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Can Low-E Glass Be Laminated?

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Many homeowners are switching to low-e glass — also referred to as low-emissivity glass—when upgrading their home’s windows. With low-e glass, you can reduce the amount of harmful ultraviolet light entering your home, improve energy efficiency efforts, save on annual heating and cooling costs and create a more comfortable indoor environment for you and your family. While low-e glass has many benefits, does it mean that you can’t add any other features or upgrades to your window’s glass, like lamination? Let’s find out.

Can Low Emissivity Glass Be Laminated?

Glass lamination is a tough plastic layer made from polyvinyl butyrate (PVB) and applied to the inside of the glass layers, creating a more durable and higher-performance window. Laminated glass is an especially useful upgrade if your home is located in an area with severe natural disaster occurrences like hurricanes or earthquakes.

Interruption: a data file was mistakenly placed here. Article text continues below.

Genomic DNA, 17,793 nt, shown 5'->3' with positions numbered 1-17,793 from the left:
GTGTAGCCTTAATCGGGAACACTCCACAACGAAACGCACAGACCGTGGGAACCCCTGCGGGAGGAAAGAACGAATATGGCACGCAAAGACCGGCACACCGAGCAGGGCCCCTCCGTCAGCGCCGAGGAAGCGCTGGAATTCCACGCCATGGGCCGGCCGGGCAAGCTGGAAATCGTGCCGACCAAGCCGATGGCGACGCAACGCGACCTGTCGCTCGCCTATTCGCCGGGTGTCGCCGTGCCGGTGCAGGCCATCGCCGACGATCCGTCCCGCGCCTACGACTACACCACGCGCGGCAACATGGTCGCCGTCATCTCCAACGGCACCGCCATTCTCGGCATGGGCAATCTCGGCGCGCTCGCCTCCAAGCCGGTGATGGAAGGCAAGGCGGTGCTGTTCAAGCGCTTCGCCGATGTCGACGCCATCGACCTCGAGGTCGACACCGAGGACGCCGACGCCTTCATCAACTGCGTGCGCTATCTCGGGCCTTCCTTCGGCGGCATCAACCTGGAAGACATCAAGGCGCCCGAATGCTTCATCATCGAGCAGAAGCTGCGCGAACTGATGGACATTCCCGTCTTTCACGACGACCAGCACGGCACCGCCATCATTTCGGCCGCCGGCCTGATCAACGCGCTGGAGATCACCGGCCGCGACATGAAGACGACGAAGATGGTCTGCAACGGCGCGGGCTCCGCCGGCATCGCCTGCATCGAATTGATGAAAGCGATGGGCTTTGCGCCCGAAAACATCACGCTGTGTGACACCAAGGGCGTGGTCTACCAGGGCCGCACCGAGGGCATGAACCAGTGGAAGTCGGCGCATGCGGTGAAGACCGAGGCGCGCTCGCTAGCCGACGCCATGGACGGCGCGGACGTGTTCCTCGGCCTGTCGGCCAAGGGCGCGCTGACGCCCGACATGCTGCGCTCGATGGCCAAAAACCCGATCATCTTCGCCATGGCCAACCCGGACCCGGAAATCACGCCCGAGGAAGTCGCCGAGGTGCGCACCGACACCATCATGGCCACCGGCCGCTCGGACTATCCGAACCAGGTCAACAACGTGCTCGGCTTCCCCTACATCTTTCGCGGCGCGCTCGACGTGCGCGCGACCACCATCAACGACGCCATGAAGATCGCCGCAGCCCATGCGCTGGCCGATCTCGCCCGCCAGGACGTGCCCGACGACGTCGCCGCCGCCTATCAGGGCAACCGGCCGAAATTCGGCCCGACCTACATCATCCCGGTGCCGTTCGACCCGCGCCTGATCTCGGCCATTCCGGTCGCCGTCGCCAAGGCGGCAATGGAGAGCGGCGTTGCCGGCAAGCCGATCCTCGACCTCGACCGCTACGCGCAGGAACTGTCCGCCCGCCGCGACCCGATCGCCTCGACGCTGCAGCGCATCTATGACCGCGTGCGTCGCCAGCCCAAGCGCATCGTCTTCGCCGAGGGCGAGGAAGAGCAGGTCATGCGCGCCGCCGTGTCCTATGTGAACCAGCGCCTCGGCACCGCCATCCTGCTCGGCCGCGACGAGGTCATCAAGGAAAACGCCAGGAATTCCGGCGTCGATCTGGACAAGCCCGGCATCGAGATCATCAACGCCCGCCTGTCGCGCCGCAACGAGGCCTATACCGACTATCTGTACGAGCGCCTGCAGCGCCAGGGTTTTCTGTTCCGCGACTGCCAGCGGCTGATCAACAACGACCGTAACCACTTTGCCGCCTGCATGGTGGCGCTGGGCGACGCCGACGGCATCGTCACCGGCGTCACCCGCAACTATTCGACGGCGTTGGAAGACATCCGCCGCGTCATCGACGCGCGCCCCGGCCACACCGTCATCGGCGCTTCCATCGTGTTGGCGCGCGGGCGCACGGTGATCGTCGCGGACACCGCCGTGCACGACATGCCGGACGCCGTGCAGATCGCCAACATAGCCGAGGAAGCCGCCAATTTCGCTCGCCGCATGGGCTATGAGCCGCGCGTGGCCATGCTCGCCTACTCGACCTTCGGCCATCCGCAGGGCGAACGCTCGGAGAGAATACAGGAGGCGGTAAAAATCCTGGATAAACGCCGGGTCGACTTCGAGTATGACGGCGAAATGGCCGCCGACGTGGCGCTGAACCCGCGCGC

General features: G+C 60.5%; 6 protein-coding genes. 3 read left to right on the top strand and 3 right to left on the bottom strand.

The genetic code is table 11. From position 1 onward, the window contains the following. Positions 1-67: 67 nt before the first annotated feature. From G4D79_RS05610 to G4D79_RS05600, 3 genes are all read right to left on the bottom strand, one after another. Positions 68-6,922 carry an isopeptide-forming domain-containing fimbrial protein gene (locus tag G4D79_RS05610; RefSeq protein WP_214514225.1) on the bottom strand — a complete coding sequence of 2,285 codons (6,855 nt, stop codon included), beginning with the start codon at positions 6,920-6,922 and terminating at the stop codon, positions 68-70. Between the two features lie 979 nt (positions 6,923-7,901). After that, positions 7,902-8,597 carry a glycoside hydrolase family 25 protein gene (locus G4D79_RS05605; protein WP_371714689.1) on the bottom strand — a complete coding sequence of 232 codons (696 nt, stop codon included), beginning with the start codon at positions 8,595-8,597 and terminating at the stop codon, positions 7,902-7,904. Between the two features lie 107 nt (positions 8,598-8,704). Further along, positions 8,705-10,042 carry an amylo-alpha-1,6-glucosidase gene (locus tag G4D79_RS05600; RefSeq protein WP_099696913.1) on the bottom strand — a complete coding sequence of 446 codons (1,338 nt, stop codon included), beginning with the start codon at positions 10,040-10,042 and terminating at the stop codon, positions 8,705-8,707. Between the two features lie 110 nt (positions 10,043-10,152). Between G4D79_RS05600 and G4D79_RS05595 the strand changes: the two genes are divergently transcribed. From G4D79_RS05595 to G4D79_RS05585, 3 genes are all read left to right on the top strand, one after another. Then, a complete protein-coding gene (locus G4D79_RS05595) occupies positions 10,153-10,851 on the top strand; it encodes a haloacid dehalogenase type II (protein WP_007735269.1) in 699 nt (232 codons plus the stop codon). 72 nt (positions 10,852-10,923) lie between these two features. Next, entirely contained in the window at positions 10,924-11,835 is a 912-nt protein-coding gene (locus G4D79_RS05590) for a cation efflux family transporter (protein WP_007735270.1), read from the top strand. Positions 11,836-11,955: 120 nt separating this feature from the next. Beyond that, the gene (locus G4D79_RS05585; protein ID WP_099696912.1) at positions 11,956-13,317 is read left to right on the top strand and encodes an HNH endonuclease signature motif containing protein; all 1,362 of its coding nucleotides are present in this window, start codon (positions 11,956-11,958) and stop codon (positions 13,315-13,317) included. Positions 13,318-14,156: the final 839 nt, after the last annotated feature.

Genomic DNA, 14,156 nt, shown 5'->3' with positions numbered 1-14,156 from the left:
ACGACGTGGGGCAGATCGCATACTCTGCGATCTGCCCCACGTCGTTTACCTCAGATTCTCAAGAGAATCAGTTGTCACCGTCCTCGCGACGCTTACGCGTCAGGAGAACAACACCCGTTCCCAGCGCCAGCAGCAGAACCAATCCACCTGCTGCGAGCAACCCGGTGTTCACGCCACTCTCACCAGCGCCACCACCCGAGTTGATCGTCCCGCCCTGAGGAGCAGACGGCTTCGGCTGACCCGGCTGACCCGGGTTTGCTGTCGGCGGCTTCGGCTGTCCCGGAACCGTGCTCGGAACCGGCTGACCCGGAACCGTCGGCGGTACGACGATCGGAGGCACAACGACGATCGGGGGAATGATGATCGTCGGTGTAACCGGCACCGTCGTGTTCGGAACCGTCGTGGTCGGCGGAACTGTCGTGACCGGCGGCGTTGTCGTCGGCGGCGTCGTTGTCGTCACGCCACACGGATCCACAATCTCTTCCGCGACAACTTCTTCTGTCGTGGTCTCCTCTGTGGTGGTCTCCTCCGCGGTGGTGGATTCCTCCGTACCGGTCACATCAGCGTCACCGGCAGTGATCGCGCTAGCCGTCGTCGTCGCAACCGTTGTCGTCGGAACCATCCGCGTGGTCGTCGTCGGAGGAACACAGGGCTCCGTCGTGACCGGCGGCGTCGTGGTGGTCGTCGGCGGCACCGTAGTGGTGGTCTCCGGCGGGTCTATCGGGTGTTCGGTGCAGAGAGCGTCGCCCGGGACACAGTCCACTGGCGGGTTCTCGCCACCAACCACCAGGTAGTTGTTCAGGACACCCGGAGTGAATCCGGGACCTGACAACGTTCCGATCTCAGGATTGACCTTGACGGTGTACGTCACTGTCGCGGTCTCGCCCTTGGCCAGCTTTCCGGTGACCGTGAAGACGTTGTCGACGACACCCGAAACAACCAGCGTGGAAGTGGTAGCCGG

If you’re looking for the most efficient and dependable window glass available, you’ll be happy to know that you can add lamination to your low-e coated glass. When perusing the various kinds of laminated low-e glass, you’ll see two different glazing types:

  • Standard, single-glaze lamination: With this technique, the laminated layer is sealed between only two layers of glass.
  • Insulated glass with lamination: Windows that are insulated have multiple layers of glass that are sealed together with very small gaps between each pane. These added layers provide even more efficient insulation in the window, preventing heat loss.

Both types of laminated glass improve the functionality of a low-e coating, and which kind of lamination works best for you depends largely on your budget, expectations and needs. A window featuring insulated glass with a low-e coating and lamination is ideal for homes located in warmer climates and will have even more thermal insulation capabilities, exceptional solar heat control and better energy efficiency.

low e laminated replacement home windows

Why Upgrade Your Windows to Laminated Low-E Glass?

When you go the extra mile and select low-e laminated glass for your windows, you’ll benefit from the following: